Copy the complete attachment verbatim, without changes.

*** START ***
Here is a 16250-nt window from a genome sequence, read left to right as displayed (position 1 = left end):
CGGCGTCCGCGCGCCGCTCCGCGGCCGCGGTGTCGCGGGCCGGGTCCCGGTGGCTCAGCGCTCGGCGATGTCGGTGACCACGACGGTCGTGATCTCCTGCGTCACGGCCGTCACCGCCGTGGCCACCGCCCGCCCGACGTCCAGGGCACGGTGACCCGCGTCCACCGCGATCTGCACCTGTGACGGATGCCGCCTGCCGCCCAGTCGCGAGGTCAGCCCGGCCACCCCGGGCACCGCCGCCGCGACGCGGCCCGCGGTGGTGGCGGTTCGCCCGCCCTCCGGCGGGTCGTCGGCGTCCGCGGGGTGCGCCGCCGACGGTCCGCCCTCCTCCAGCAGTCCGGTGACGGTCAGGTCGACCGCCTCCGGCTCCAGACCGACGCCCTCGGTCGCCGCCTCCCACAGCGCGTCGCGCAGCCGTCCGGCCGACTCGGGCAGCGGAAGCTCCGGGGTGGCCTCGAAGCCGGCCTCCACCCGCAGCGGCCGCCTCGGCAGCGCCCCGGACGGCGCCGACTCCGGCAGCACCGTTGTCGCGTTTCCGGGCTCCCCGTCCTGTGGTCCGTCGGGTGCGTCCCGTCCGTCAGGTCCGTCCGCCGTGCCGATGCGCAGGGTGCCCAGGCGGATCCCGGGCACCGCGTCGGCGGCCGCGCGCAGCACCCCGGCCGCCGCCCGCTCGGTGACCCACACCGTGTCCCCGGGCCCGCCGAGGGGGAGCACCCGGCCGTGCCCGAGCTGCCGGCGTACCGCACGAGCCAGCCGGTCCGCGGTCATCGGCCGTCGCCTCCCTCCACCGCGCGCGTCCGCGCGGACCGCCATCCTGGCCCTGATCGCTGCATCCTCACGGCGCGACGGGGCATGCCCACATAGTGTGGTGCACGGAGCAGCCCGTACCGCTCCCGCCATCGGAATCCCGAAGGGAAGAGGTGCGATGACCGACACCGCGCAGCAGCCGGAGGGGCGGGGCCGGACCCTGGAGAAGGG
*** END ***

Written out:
Here is a 16250-nt window from a genome sequence, read left to right as displayed (position 1 = left end):
CGGCGTCCGCGCGCCGCTCCGCGGCCGCGGTGTCGCGGGCCGGGTCCCGGTGGCTCAGCGCTCGGCGATGTCGGTGACCACGACGGTCGTGATCTCCTGCGTCACGGCCGTCACCGCCGTGGCCACCGCCCGCCCGACGTCCAGGGCACGGTGACCCGCGTCCACCGCGATCTGCACCTGTGACGGATGCCGCCTGCCGCCCAGTCGCGAGGTCAGCCCGGCCACCCCGGGCACCGCCGCCGCGACGCGGCCCGCGGTGGTGGCGGTTCGCCCGCCCTCCGGCGGGTCGTCGGCGTCCGCGGGGTGCGCCGCCGACGGTCCGCCCTCCTCCAGCAGTCCGGTGACGGTCAGGTCGACCGCCTCCGGCTCCAGACCGACGCCCTCGGTCGCCGCCTCCCACAGCGCGTCGCGCAGCCGTCCGGCCGACTCGGGCAGCGGAAGCTCCGGGGTGGCCTCGAAGCCGGCCTCCACCCGCAGCGGCCGCCTCGGCAGCGCCCCGGACGGCGCCGACTCCGGCAGCACCGTTGTCGCGTTTCCGGGCTCCCCGTCCTGTGGTCCGTCGGGTGCGTCCCGTCCGTCAGGTCCGTCCGCCGTGCCGATGCGCAGGGTGCCCAGGCGGATCCCGGGCACCGCGTCGGCGGCCGCGCGCAGCACCCCGGCCGCCGCCCGCTCGGTGACCCACACCGTGTCCCCGGGCCCGCCGAGGGGGAGCACCCGGCCGTGCCCGAGCTGCCGGCGTACCGCACGAGCCAGCCGGTCCGCGGTCATCGGCCGTCGCCTCCCTCCACCGCGCGCGTCCGCGCGGACCGCCATCCTGGCCCTGATCGCTGCATCCTCACGGCGCGACGGGGCATGCCCACATAGTGTGGTGCACGGAGCAGCCCGTACCGCTCCCGCCATCGGAATCCCGAAGGGAAGAGGTGCGATGACCGACACCGCGCAGCAGCCGGAGGGGCGGGGCCGGACCCTGGAGAAGGG